It’s particularly hard to pinpoint why, and maybe that’s why fans don’t talk about it as much. Despite being set in the soul food capital of the United States, it just wasn’t as soulful. Maybe Louis, Zoey, Francis, and Bill were just a better ensemble than their Southern counterparts. I mean, I would prefer Zoey over Rochelle anytime, no questions asked–sorry, Ro, but Depeche Mode just doesn’t do it for me. But if it was just the cast, then wouldn’t the recent content pack for L4D2 called “The Passing,” which featured the old crew minus Bill, be a huge and noticeable improvement?

Not really–the game and its content patch both suffered from a disturbing sense of detachment, a lack of nuanced fear the previous title mastered. Perhaps I just have a phobia of hospitals, but something was decidedly less compelling in the second game compared to the first. While I killed zombies and fragged Tanks, I never truly felt like it was a fight for my life. I never felt pressured. More often than not, like L4D2‘s Nick, I felt annoyed that I was even there.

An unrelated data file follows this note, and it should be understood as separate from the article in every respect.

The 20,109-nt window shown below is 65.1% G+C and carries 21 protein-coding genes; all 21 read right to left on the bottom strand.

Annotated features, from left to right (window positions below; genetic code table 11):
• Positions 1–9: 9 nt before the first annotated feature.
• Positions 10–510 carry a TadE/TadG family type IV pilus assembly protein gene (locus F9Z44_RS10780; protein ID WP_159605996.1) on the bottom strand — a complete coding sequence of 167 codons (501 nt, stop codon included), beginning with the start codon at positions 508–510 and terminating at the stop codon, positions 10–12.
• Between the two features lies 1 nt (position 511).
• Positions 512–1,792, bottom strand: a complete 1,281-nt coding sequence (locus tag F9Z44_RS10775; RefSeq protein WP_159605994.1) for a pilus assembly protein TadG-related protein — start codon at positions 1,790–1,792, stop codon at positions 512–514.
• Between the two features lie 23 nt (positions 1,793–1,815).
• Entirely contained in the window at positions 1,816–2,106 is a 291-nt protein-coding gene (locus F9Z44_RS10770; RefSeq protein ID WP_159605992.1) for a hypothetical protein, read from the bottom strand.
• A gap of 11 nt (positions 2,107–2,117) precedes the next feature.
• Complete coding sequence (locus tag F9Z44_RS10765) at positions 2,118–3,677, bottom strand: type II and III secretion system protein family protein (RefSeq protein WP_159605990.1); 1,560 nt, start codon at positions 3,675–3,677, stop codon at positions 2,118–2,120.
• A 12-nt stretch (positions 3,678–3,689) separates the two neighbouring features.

Regardless of the game, though, there’s still questions to be asked. Is it our fault, the consumer, for expecting too much? Are we insatiable monsters, demanding too much from developers constrained by the limitations of time and resource? Did we breed this press dragon, and then bemoan its existence hypocritically after?

The question is rhetorical. You already know the answer, anyway.

We’re in it for the exciting images, the hushed press conferences, and the gaming conventions. Who doesn’t want to get a special beta invite? Who doesn’t want access to premium, never before seen gameplay footage? We’re all begging for exclusives and the next big thing. We’re demanding to be entertained. Line us up and feed us to the dragon, we want to be eaten.

It’s all a part of the process.

Perhaps so too, is the inevitable disappointment.